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Published January 23, 2012, 01:07 PM

Dairy industry eyes foreign markets

LA QUINTA, Calif. — Opportunities abound in countries with growing populations and growing incomes that cannot supply all their own food, but only if suppliers learn how to do business there, experts told attendees at the recent 2012 International Dairy Foods Association Dairy Forum.

By: Jerry Hagstrom, Agweek

LA QUINTA, Calif. — Opportunities abound in countries with growing populations and growing incomes that cannot supply all their own food, but only if suppliers learn how to do business there, experts told attendees at the recent 2012 International Dairy Foods Association Dairy Forum.

Bob Thompson, a professor emeritus at the University of Illinois now associated with the Johns Hopkins University and the Chicago Council on Global Affairs, told dairy processors that parts of Asia are already using so much fertilizer and irrigation it is hard to see how farmers there can increase production to meet rising demand.

In some parts of India, where farmers get free water and free electricity to pump the water, the water table is dropping, which will cause long-term problems, Thompson said.

He also said he does not believe North Africa and the Middle East can be self-sufficient because they do not have enough water or arable land.

Sub-Saharan Africa could increase agricultural productivity, but governments in that area will have to change their policies to encourage it, he added.

“More of the world’s agricultural production will move through international trade,” Thompson said.

Speakers in other dairy forum sessions also emphasized the importance of innovation and of understanding how different the markets in developing countries are.

Dairy has lost market share to carbonated beverages and, in recent years, to water, in the developed countries. Michael Zacka, the president and chief executive officer of Tetra Pak Inc., said that dairy processors must fight for “the share of stomach that properly belongs to the dairy industry.”

Zacka compared fluid milk to the disposable plastic razor that used to be a key product for Gillette. Instead of relying on that product, Gillette innovated with new blades, and consumers are now paying $3 for a blade rather than 20 cents for a plastic razor.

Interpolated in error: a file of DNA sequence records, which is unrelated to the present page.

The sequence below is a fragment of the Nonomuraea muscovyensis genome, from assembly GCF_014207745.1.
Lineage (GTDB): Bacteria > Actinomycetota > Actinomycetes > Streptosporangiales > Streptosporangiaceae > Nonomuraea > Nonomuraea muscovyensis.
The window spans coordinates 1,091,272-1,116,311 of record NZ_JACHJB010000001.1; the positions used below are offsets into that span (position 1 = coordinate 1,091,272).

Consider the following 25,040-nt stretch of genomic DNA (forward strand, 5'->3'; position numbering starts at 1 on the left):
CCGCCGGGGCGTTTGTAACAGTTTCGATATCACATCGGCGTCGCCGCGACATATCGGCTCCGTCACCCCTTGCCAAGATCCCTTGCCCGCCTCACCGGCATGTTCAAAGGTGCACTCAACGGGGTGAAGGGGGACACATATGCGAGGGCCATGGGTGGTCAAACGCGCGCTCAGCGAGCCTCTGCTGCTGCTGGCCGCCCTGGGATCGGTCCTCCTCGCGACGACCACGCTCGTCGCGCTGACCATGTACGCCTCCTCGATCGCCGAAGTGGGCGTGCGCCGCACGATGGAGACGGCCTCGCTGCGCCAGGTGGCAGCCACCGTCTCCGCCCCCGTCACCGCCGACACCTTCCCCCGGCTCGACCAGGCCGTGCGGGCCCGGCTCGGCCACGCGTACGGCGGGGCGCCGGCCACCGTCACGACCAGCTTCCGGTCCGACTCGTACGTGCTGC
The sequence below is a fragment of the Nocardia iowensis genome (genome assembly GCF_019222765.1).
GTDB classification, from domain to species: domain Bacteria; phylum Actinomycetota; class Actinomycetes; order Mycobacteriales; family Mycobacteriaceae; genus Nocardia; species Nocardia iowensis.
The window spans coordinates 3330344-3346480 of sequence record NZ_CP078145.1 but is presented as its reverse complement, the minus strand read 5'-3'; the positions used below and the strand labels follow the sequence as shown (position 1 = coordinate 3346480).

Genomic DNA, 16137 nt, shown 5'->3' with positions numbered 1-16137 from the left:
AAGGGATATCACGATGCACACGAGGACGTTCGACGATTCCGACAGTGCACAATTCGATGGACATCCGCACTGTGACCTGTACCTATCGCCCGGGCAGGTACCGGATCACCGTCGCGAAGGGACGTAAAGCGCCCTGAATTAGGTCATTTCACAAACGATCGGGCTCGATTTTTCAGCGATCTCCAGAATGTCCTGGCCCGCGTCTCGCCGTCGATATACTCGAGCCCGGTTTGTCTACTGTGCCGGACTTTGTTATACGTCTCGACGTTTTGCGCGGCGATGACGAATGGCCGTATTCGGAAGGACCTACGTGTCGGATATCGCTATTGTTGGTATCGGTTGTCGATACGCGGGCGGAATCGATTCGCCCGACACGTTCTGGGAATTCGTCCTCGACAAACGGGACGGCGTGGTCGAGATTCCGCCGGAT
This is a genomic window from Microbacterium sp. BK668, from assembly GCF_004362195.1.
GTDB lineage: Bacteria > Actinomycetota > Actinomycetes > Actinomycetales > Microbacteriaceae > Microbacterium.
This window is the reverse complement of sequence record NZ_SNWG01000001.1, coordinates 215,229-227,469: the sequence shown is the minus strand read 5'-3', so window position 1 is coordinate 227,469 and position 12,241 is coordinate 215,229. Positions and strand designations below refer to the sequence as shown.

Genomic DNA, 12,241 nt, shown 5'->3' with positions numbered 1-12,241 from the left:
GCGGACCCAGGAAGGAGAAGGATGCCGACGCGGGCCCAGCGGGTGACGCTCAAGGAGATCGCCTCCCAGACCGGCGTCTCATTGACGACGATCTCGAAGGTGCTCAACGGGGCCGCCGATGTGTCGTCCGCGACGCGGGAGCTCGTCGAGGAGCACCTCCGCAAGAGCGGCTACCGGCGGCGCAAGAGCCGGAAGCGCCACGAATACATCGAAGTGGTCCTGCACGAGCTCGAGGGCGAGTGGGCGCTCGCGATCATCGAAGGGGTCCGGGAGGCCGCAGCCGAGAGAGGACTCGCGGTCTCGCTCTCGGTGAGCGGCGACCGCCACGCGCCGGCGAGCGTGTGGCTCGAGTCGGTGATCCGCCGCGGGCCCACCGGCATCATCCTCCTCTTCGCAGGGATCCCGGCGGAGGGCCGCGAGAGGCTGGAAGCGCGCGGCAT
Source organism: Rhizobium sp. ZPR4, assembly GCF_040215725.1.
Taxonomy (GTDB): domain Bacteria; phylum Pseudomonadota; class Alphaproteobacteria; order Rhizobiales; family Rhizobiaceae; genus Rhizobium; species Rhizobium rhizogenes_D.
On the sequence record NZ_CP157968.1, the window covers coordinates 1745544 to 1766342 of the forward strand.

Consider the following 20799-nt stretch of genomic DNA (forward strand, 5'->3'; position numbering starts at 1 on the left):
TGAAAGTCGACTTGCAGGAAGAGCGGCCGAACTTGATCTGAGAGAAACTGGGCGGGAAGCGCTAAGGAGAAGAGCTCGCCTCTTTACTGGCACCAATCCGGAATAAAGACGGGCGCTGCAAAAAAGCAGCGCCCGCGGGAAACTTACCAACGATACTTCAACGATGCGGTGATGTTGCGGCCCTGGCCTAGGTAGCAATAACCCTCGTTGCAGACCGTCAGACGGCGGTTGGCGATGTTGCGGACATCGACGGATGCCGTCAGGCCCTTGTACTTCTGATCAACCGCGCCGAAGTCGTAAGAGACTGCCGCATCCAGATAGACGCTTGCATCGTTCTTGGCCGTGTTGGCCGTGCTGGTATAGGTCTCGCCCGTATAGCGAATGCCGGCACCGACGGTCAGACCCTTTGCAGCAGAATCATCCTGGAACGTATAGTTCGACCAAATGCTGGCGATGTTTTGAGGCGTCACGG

Adapting to foreign markets

Zacka urged executives to change the “commoditized” product into a specialty item. Although dairy companies have become more efficient in recent years, he said, “Productivity in itself is not enough. You’ve got to get people back into dairy for the breakfast occasion. Innovation is really the key.”

Chris Kenneally, global portfolio marketing director for Tetra Pak, said China and India are inherently different markets because China’s population is aging due to its one-child policy, while India has a young population.

Rudy Dieperink, president and CEO of Friesland Campina Domo in the Americas said his company has spent a lot of time figuring how to export to the Chinese. The key, he said, is understanding that packages of dairy products have to be smaller because refrigerators are smaller, to develop “gift packs” of dairy products because gift giving is important in China, and to realize that tastes are different.

Anil Gupta and Haiyan Wang of the China India Institute said there are similarities in the growth of the two countries.

“China and India are renaissance stories,” Wang said. Both were important in the world economy until the early 19th century when industrialization passed them by, he said, but now they are growing again.

Gupta noted that countries wanting to do business in China and India must realize their differences. John Deere, he noted, prided itself on being big in India because it had 80 percent of the market for tractors with 100 horsepower. But most Indian tractors are smaller than that, and now the company has changed its strategy to focus on what these countries need, rather than what it wants to sell.

Companies have made many mistakes in management and relationships with the Chinese, Gupta noted.

Both countries are “vast and diverse,” he noted, with low incomes per capita. Louis Vuitton has made money in those markets by selling accessories, not expensive luggage, he said.

Before doing business in China and India, Gupta concluded, dairy executives need to ask themselves “How deep is the leadership’s knowledge about the new markets?”

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